That's the nature of free trade--the objective is to increase markets and profit, without concern for human rights. Mexico's mass violation of human rights of its indigenous populations did not prevent Mexico from joining NAFTA either.
It's been almost three years since NAFTA went into effect and the Zapatistas rose up in defiance. Today, at best, NAFTA gets questionable marks for its economic results. As we all know, Mexico's economy has been in shambles eve since it devaluated the peso three years ago. On the human rights front, the military campaign by the Mexican Army in Chiapas has led to charges of widespread abuses--by both the armed forces and right-wing land owners and their hired thugs.
Interestingly, law enforcement agencies within the United States, too, have been accused by international human rights organizations of participating in a continual mass violation of human rights--police brutality against its black and brown populations.
But it's not likely that Chile will hold that against the United States--especially if the less than exemplar Pinochet is still somewhere lurking in the shadows.
The weekend after the presidential elections, approximately 1600 Chicano/Chicana students met at California State University at Northridge fo the regularly scheduled fall statewide MEChA conference. But what began as conference turned into a huge protest and rally against the recently passed Proposition 209, otherwise known as the California Civil Rights Initiative (CCRI).
Students at the MEChA or Movimiento Estudiantil Chicano de Aztlan (Chicano Student Movement of Aztlan) conference resolved to counter CCRI -- which outlaws the use of race, ethnicity or gender in state hiring, contracting college admissions via an online school -- through a campaign of resistance and organized civil disobedience.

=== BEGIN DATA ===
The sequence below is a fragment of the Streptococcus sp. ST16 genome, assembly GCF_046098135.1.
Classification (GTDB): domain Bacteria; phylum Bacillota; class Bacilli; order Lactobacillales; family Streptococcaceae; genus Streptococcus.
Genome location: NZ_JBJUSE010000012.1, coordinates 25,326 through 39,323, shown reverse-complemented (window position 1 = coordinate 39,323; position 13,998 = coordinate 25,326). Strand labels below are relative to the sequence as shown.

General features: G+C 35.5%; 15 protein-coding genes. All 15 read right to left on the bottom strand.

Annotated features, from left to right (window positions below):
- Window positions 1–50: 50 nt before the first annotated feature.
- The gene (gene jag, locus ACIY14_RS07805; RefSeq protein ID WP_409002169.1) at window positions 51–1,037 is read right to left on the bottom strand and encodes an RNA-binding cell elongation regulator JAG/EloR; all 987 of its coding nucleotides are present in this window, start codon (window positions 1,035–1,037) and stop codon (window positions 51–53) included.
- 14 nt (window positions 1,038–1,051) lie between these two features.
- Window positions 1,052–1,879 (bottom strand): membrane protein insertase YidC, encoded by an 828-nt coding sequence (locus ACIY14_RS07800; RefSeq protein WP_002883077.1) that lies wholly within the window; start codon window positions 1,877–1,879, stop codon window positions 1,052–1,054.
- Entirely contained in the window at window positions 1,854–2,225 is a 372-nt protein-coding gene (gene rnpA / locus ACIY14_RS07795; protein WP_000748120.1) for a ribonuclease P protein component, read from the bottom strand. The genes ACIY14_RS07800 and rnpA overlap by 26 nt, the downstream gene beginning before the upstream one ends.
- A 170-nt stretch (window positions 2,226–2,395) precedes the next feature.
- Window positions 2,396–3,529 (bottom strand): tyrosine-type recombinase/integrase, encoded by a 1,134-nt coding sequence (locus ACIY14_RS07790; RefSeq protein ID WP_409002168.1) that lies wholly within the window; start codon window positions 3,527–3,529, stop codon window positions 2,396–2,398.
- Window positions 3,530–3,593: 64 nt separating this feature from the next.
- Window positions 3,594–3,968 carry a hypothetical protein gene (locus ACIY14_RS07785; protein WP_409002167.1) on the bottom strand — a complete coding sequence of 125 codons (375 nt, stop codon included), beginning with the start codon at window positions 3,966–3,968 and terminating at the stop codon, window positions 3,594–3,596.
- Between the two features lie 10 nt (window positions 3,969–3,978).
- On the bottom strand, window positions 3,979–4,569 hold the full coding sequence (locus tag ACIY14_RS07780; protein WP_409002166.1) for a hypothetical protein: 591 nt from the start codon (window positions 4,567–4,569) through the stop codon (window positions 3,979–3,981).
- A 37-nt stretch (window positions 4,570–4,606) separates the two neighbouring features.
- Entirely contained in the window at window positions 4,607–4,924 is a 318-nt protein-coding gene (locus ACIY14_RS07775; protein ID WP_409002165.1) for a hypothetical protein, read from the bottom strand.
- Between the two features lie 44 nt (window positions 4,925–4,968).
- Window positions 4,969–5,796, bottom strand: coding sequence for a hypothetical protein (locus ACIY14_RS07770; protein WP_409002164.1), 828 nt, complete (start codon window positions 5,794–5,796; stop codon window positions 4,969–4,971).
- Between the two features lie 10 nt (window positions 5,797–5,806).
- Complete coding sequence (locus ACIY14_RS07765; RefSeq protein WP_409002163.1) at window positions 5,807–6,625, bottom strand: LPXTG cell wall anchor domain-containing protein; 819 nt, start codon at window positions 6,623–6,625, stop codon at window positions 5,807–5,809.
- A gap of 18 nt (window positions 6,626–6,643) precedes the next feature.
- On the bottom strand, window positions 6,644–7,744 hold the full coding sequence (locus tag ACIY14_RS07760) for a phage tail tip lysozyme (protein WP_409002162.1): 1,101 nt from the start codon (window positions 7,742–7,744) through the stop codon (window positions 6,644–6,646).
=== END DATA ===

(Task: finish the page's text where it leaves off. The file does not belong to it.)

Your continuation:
While the conference dealt with many issues relevant to the Mexican/Chicano community, the freshness of the election served to focus the attention of th students on Proposition 209.
On the other hand, the California State University system, on the other hand has decided on a course of generally continuing to operate in the same manne until told to do otherwise by the courts. The University of California announced earlier in the week that it has decided to comply with Proposition 209.
As expected, a number of groups have already challenged the legality of the proposition in court. Both proponents and opponents of Proposition 209 expec that similar to Proposition 187 -- which restricts services to immigrants -- CCRI will be tied up in the courts for several years.
Prior to the MEChA conference, students at UC Berkeley had already staged a rally and protest, including 28 students taking over the tower on campus, i response to actions by the University of California. In a Nov. 6 memo sent out by the UC system, UC President Richard Atkinson stated: "We are well along in this process as a result of the Regents action last year eliminatin race, gender, and ethnicity as factors in admission, hiring, and contracting."
In an accompanying letter from the University of California system, C. Judso King, UC provost and senior vice president of academic affairs sent out guidelines which generally state that "No further action need be taken."
In reference to hiring and contracting programs, he states: "Since Regent's resolution SP-2 went into effect on Jan. 1, 1998, and contains the same prohibitions regarding preferences as does Proposition 209, there is no need to take further action in these areas at this time." In reference to graduat and professional admissions, King states that that UC is already in compliance with 209. However, for undergraduate admissions, the same prohibitions were to go into effect in 1998, but as a result of 209, said King: "effective immediately, campuses may no longer use race, ethnicity or national origin as one of the supplemental criteria used to select admitted students from the pool of eligible students."
Additionally, unless directed by the courts to do otherwise, state financial aid on the basis of race, ethnicity or gender will be eliminated for 1998. Other programs will be reviewed by the UC Outreach Task Force, which is scheduled to make recommendations in February.